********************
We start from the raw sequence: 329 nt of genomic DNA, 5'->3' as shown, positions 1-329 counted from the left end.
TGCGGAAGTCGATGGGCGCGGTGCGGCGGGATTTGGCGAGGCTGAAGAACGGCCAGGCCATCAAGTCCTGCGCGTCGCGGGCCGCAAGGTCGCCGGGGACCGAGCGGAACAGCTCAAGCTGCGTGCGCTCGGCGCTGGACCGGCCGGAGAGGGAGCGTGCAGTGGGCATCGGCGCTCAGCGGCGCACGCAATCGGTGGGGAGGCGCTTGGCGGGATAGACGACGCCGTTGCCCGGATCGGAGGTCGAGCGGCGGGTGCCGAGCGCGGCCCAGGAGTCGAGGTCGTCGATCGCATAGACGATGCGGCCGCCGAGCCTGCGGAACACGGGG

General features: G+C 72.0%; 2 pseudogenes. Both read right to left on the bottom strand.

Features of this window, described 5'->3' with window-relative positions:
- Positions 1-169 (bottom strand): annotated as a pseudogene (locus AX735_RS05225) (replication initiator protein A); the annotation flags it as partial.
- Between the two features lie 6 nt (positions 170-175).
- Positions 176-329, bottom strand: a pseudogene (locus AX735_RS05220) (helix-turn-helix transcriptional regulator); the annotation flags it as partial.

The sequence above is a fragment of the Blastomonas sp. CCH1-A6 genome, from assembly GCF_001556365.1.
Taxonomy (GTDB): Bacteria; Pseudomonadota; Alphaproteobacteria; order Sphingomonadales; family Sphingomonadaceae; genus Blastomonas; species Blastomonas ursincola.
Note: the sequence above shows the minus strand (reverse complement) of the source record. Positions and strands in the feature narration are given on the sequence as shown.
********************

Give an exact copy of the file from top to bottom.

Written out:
We start from the raw sequence: 329 nt of genomic DNA, 5'->3' as shown, positions 1-329 counted from the left end.
TGCGGAAGTCGATGGGCGCGGTGCGGCGGGATTTGGCGAGGCTGAAGAACGGCCAGGCCATCAAGTCCTGCGCGTCGCGGGCCGCAAGGTCGCCGGGGACCGAGCGGAACAGCTCAAGCTGCGTGCGCTCGGCGCTGGACCGGCCGGAGAGGGAGCGTGCAGTGGGCATCGGCGCTCAGCGGCGCACGCAATCGGTGGGGAGGCGCTTGGCGGGATAGACGACGCCGTTGCCCGGATCGGAGGTCGAGCGGCGGGTGCCGAGCGCGGCCCAGGAGTCGAGGTCGTCGATCGCATAGACGATGCGGCCGCCGAGCCTGCGGAACACGGGG

General features: G+C 72.0%; 2 pseudogenes. Both read right to left on the bottom strand.

Features of this window, described 5'->3' with window-relative positions:
- Positions 1-169 (bottom strand): annotated as a pseudogene (locus AX735_RS05225) (replication initiator protein A); the annotation flags it as partial.
- Between the two features lie 6 nt (positions 170-175).
- Positions 176-329, bottom strand: a pseudogene (locus AX735_RS05220) (helix-turn-helix transcriptional regulator); the annotation flags it as partial.

The sequence above is a fragment of the Blastomonas sp. CCH1-A6 genome, from assembly GCF_001556365.1.
Taxonomy (GTDB): Bacteria; Pseudomonadota; Alphaproteobacteria; order Sphingomonadales; family Sphingomonadaceae; genus Blastomonas; species Blastomonas ursincola.
Note: the sequence above shows the minus strand (reverse complement) of the source record. Positions and strands in the feature narration are given on the sequence as shown.